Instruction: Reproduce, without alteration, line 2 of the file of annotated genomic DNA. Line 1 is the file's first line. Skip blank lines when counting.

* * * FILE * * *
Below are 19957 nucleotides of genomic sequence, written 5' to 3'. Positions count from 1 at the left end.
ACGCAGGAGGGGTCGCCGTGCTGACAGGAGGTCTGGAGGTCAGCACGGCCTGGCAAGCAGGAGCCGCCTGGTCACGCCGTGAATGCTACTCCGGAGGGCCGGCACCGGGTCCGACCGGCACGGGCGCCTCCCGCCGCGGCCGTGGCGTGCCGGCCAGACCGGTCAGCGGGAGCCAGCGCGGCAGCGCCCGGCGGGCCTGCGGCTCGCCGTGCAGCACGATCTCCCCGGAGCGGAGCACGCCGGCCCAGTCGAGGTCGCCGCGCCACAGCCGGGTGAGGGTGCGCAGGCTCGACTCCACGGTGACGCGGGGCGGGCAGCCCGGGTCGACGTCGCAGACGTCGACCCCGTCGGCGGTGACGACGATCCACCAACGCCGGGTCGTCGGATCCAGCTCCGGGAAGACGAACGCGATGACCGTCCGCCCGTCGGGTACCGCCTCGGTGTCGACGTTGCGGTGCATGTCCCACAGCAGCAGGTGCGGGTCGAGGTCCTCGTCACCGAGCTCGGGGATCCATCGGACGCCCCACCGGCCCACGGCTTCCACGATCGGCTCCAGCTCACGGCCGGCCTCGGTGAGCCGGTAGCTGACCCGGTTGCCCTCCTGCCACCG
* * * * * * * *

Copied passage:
ACGCAGGAGGGGTCGCCGTGCTGACAGGAGGTCTGGAGGTCAGCACGGCCTGGCAAGCAGGAGCCGCCTGGTCACGCCGTGAATGCTACTCCGGAGGGCCGGCACCGGGTCCGACCGGCACGGGCGCCTCCCGCCGCGGCCGTGGCGTGCCGGCCAGACCGGTCAGCGGGAGCCAGCGCGGCAGCGCCCGGCGGGCCTGCGGCTCGCCGTGCAGCACGATCTCCCCGGAGCGGAGCACGCCGGCCCAGTCGAGGTCGCCGCGCCACAGCCGGGTGAGGGTGCGCAGGCTCGACTCCACGGTGACGCGGGGCGGGCAGCCCGGGTCGACGTCGCAGACGTCGACCCCGTCGGCGGTGACGACGATCCACCAACGCCGGGTCGTCGGATCCAGCTCCGGGAAGACGAACGCGATGACCGTCCGCCCGTCGGGTACCGCCTCGGTGTCGACGTTGCGGTGCATGTCCCACAGCAGCAGGTGCGGGTCGAGGTCCTCGTCACCGAGCTCGGGGATCCATCGGACGCCCCACCGGCCCACGGCTTCCACGATCGGCTCCAGCTCACGGCCGGCCTCGGTGAGCCGGTAGCTGACCCGGTTGCCCTCCTGCCACCG